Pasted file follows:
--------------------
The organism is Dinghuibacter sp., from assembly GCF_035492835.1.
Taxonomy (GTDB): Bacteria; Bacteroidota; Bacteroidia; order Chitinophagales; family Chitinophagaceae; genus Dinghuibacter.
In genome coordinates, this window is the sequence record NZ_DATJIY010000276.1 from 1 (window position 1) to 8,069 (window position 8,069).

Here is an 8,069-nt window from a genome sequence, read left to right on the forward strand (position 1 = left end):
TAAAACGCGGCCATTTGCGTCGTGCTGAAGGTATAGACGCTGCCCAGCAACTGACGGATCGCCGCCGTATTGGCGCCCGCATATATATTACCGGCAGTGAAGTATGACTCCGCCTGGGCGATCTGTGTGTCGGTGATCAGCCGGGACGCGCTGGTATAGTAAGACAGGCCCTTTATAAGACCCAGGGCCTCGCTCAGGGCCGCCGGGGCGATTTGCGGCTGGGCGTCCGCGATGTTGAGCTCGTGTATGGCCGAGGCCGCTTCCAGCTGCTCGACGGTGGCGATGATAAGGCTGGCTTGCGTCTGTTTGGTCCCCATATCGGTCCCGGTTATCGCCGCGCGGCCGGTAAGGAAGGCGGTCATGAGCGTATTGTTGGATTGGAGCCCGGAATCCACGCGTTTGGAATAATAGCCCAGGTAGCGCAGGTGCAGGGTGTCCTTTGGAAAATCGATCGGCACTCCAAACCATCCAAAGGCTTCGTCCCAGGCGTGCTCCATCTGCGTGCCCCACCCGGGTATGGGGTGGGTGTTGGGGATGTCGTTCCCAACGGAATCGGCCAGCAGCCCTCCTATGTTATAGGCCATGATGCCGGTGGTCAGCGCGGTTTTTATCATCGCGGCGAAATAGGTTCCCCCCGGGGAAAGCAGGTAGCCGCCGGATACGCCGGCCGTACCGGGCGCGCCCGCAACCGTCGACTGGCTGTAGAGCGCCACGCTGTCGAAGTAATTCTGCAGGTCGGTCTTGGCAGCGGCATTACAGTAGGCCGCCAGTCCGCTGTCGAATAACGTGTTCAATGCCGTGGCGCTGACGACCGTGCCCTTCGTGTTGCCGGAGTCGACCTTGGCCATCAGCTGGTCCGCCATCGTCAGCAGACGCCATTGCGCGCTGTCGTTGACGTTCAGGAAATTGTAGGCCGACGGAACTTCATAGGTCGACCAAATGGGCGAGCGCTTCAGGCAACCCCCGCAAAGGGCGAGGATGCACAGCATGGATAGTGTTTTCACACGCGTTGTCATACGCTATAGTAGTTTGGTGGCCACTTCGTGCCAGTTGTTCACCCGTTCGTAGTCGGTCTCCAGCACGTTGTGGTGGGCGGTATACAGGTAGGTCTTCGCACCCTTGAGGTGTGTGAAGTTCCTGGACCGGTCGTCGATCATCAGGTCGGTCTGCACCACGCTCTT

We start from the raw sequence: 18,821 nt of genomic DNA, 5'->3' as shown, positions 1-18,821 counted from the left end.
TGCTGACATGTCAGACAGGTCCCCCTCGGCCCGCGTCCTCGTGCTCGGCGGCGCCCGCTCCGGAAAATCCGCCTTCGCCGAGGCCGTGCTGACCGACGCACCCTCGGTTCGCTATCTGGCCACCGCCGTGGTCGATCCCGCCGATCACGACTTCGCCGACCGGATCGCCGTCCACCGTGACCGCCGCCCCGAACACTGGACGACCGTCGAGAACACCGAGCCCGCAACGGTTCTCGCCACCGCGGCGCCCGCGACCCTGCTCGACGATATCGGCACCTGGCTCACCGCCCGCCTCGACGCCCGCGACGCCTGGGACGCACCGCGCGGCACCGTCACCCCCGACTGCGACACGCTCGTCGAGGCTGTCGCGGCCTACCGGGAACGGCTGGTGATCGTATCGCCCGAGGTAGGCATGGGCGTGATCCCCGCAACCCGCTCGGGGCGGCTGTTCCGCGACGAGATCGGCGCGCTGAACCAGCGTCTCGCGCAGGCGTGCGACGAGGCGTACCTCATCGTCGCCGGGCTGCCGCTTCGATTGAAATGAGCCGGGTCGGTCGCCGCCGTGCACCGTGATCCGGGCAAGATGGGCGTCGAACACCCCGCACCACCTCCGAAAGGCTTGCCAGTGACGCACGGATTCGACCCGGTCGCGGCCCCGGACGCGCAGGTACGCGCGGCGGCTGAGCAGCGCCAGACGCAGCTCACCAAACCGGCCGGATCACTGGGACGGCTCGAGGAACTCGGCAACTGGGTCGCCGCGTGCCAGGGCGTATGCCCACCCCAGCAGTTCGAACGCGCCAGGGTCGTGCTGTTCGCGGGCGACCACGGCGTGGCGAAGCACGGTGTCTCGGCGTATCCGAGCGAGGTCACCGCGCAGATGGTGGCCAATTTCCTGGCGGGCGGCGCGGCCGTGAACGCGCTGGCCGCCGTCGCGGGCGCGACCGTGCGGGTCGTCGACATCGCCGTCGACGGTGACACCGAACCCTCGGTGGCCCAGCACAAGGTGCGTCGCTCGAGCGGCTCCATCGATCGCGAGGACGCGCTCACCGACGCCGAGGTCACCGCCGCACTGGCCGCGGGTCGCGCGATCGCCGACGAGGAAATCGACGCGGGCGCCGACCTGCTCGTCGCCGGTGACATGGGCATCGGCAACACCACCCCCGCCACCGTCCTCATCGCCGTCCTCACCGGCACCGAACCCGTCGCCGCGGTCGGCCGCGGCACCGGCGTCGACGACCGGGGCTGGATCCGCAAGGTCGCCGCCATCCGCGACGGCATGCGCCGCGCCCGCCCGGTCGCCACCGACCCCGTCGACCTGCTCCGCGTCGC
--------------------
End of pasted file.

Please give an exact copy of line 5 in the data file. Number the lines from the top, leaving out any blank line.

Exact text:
TAAAACGCGGCCATTTGCGTCGTGCTGAAGGTATAGACGCTGCCCAGCAACTGACGGATCGCCGCCGTATTGGCGCCCGCATATATATTACCGGCAGTGAAGTATGACTCCGCCTGGGCGATCTGTGTGTCGGTGATCAGCCGGGACGCGCTGGTATAGTAAGACAGGCCCTTTATAAGACCCAGGGCCTCGCTCAGGGCCGCCGGGGCGATTTGCGGCTGGGCGTCCGCGATGTTGAGCTCGTGTATGGCCGAGGCCGCTTCCAGCTGCTCGACGGTGGCGATGATAAGGCTGGCTTGCGTCTGTTTGGTCCCCATATCGGTCCCGGTTATCGCCGCGCGGCCGGTAAGGAAGGCGGTCATGAGCGTATTGTTGGATTGGAGCCCGGAATCCACGCGTTTGGAATAATAGCCCAGGTAGCGCAGGTGCAGGGTGTCCTTTGGAAAATCGATCGGCACTCCAAACCATCCAAAGGCTTCGTCCCAGGCGTGCTCCATCTGCGTGCCCCACCCGGGTATGGGGTGGGTGTTGGGGATGTCGTTCCCAACGGAATCGGCCAGCAGCCCTCCTATGTTATAGGCCATGATGCCGGTGGTCAGCGCGGTTTTTATCATCGCGGCGAAATAGGTTCCCCCCGGGGAAAGCAGGTAGCCGCCGGATACGCCGGCCGTACCGGGCGCGCCCGCAACCGTCGACTGGCTGTAGAGCGCCACGCTGTCGAAGTAATTCTGCAGGTCGGTCTTGGCAGCGGCATTACAGTAGGCCGCCAGTCCGCTGTCGAATAACGTGTTCAATGCCGTGGCGCTGACGACCGTGCCCTTCGTGTTGCCGGAGTCGACCTTGGCCATCAGCTGGTCCGCCATCGTCAGCAGACGCCATTGCGCGCTGTCGTTGACGTTCAGGAAATTGTAGGCCGACGGAACTTCATAGGTCGACCAAATGGGCGAGCGCTTCAGGCAACCCCCGCAAAGGGCGAGGATGCACAGCATGGATAGTGTTTTCACACGCGTTGTCATACGCTATAGTAGTTTGGTGGCCACTTCGTGCCAGTTGTTCACCCGTTCGTAGTCGGTCTCCAGCACGTTGTGGTGGGCGGTATACAGGTAGGTCTTCGCACCCTTGAGGTGTGTGAAGTTCCTGGACCGGTCGTCGATCATCAGGTCGGTCTGCACCACGCTCTT